Entrepreneurs need to realize that a startup failure can be due to external circumstances, and the founders are not marked with a scarlet “F.” A change in business strategy or taking a break from trying to start your own company is a pivot that will make you stronger the next time.
One of our delta v teams faced this type of challenge recently. Easel was a startup service that matched parents with top-quality caregivers for last-minute childcare needs. The company was a member of the delta v class of 2019 and was faced with the tough decision to wind down the business this year. With the COVID-19 pandemic, so many people have transitioned to working from home that their childcare model was no longer sustainable.
Although childcare continues to be a huge need, co-founders Neha Sharma and Michael Leonard realized they would need to shelve their plans for the company and pivot to the next chapter in their lives. However, as the Trust Center’s Managing Director Bill Aulet states, “I still chalk these up to success for sure. They are much stronger than when they first got here.” That strength, in part, came from MIT’s ECC program.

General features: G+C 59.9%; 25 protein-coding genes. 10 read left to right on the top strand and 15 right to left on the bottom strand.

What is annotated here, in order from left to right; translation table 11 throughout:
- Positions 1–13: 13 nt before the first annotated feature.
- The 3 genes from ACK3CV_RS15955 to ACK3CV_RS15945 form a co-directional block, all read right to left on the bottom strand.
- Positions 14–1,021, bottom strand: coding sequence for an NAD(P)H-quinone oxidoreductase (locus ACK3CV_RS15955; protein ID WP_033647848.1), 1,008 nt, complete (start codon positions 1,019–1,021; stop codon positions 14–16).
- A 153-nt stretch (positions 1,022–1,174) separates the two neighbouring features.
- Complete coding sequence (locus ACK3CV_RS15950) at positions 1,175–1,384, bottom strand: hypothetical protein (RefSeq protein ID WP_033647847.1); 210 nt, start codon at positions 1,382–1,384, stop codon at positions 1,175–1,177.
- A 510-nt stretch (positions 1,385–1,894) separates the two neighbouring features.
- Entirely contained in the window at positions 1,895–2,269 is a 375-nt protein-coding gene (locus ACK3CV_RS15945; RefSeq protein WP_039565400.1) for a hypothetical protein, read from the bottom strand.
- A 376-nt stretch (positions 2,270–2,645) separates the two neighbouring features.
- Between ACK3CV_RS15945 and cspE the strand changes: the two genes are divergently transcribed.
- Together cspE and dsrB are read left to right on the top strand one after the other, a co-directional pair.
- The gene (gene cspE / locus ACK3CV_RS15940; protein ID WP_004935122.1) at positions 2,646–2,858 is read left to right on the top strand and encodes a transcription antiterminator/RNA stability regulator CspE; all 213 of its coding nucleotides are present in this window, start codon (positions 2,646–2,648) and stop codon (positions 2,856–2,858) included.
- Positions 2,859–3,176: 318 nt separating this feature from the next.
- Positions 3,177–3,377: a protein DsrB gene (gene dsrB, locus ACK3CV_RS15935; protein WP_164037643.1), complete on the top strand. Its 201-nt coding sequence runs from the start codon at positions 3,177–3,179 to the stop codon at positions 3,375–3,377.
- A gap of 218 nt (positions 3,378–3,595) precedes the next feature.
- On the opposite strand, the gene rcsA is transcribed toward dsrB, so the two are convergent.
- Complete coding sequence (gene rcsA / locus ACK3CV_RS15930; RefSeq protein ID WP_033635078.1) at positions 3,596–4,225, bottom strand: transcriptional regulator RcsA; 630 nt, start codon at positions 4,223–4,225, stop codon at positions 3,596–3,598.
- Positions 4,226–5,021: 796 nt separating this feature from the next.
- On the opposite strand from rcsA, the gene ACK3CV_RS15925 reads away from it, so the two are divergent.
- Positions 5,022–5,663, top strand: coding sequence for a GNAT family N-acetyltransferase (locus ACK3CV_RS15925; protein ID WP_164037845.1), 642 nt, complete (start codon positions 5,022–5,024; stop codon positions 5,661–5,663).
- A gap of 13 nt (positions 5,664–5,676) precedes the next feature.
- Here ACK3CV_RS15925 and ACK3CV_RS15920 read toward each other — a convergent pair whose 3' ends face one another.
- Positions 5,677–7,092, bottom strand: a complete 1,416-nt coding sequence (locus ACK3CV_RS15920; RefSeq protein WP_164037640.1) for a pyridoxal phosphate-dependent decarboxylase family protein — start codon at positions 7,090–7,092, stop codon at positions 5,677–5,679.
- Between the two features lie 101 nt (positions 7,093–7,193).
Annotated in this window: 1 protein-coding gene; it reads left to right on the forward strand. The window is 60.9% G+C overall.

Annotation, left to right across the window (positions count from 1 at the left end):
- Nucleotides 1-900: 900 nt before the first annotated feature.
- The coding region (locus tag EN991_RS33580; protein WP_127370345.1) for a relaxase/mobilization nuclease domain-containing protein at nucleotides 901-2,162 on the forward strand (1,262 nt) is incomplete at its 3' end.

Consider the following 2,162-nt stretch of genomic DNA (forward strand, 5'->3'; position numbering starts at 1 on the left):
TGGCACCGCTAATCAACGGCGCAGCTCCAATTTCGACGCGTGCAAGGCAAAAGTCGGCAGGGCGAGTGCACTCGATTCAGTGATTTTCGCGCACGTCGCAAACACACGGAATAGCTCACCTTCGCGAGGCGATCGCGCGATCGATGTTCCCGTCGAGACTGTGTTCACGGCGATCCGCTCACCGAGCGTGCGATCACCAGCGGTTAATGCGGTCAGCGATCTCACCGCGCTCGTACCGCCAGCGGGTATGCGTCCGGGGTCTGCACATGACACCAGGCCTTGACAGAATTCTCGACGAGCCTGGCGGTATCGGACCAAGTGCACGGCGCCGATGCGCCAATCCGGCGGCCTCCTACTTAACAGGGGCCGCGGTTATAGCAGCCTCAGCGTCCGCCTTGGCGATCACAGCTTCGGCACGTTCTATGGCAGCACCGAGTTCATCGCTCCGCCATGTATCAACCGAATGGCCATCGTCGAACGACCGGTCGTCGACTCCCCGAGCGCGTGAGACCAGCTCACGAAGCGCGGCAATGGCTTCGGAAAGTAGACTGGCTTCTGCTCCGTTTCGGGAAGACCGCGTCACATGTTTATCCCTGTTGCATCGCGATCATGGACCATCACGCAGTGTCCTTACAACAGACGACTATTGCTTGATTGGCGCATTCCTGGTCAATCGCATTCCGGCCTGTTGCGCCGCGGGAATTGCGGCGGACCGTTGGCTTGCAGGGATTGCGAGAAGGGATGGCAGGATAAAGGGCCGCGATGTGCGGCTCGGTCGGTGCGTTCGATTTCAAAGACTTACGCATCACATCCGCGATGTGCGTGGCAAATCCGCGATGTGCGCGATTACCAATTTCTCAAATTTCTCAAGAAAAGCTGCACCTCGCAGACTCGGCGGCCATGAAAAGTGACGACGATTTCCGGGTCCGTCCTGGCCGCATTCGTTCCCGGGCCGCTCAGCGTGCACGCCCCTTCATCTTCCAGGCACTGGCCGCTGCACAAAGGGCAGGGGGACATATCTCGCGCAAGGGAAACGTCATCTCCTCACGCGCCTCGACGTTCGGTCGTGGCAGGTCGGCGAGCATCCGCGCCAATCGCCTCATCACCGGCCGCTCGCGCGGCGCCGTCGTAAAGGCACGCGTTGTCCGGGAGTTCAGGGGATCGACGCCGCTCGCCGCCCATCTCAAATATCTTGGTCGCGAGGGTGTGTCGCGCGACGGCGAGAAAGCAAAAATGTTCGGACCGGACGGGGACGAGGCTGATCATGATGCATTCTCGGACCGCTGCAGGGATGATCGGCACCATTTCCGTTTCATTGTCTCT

This type of a transition is one that often tests an entrepreneur’s sense of worth and purpose. They have put blood, sweat, and tears into their business only to watch their dreams fade. As stated in the Thrive Global article I co-authored with Kathleen Stetson, startup founders “tend to connect their self-worth and identity to their start-ups, which can lead to feelings of depression if their start-up fails.”
Yet we’ve found data that affirms when entrepreneurs understand their thoughts, feelings, and biases, it is useful in managing stress … and this is a skill that can be taught. This is why MIT is proud to host the Entrepreneurial Confidence and Communication program, the first comprehensive program to address mental health challenges in the startup community and teach entrepreneurs how to effectively manage stress.